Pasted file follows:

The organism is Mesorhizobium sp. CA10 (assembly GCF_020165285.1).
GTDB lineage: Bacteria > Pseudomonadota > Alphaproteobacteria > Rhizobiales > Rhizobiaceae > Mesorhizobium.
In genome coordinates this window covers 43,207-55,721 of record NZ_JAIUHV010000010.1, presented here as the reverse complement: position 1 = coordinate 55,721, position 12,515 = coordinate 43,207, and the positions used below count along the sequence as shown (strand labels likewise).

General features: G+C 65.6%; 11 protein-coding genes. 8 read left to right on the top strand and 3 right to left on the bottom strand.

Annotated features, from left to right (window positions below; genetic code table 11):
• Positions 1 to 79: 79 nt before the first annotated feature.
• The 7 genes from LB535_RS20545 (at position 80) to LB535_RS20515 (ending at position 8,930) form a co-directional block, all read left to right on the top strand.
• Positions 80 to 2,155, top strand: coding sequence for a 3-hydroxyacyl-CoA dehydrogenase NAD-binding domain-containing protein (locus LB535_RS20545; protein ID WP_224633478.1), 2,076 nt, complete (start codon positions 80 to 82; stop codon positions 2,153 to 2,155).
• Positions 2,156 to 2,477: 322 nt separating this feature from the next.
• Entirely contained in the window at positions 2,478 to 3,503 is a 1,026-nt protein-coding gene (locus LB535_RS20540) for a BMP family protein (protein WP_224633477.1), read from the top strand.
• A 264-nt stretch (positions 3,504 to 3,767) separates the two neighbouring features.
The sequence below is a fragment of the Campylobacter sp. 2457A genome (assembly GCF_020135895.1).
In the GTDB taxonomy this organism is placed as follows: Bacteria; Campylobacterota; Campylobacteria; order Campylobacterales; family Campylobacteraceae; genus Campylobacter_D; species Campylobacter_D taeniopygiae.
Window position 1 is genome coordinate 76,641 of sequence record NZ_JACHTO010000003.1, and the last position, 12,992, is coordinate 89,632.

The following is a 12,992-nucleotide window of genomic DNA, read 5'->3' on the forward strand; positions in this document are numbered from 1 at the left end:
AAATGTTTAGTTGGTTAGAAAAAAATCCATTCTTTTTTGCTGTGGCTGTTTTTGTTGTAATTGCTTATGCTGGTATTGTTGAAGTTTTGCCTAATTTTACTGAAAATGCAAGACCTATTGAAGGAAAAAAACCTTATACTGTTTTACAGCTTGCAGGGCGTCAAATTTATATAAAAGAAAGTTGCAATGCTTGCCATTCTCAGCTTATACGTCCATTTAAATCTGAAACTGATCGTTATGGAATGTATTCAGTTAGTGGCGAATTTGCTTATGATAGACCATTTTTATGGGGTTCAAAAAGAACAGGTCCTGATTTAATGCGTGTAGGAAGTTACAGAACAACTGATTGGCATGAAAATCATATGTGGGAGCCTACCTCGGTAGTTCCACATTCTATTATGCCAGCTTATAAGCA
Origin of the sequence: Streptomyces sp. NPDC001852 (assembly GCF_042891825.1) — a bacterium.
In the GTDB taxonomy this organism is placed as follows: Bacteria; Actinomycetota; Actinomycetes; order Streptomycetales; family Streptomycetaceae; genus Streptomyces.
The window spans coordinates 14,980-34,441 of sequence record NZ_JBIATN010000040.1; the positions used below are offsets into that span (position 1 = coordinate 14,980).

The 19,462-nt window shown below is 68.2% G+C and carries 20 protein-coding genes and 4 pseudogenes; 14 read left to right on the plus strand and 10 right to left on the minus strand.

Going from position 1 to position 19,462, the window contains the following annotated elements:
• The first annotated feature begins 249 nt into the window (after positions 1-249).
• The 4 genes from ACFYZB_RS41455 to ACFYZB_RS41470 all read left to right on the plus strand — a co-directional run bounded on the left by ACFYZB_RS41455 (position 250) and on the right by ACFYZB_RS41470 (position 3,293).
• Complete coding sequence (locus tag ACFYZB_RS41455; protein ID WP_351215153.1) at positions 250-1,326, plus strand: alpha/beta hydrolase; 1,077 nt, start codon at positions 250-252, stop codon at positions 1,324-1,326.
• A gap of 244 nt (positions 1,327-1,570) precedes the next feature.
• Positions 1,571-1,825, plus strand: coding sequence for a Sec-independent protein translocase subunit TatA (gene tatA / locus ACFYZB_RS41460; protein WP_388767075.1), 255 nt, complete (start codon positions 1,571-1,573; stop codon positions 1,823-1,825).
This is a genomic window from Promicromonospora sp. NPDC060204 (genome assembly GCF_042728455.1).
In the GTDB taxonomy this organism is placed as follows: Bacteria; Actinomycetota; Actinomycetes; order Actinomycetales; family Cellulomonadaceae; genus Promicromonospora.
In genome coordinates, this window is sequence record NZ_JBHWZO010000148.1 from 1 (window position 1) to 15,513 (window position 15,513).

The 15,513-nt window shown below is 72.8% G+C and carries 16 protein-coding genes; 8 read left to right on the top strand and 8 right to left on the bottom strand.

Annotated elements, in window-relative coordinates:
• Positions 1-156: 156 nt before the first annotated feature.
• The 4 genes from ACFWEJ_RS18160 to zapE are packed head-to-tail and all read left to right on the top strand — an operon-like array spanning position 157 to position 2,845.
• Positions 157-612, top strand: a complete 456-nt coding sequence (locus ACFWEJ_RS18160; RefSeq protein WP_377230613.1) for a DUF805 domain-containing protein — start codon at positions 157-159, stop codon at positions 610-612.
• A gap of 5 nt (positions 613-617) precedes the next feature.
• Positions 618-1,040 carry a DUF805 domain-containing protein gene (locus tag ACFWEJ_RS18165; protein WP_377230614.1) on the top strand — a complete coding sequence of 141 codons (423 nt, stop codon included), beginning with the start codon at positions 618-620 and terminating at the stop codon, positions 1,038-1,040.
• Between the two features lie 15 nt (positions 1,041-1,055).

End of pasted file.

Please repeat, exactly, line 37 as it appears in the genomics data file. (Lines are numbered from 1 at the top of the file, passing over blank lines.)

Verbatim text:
• Between the two features lie 15 nt (positions 1,041-1,055).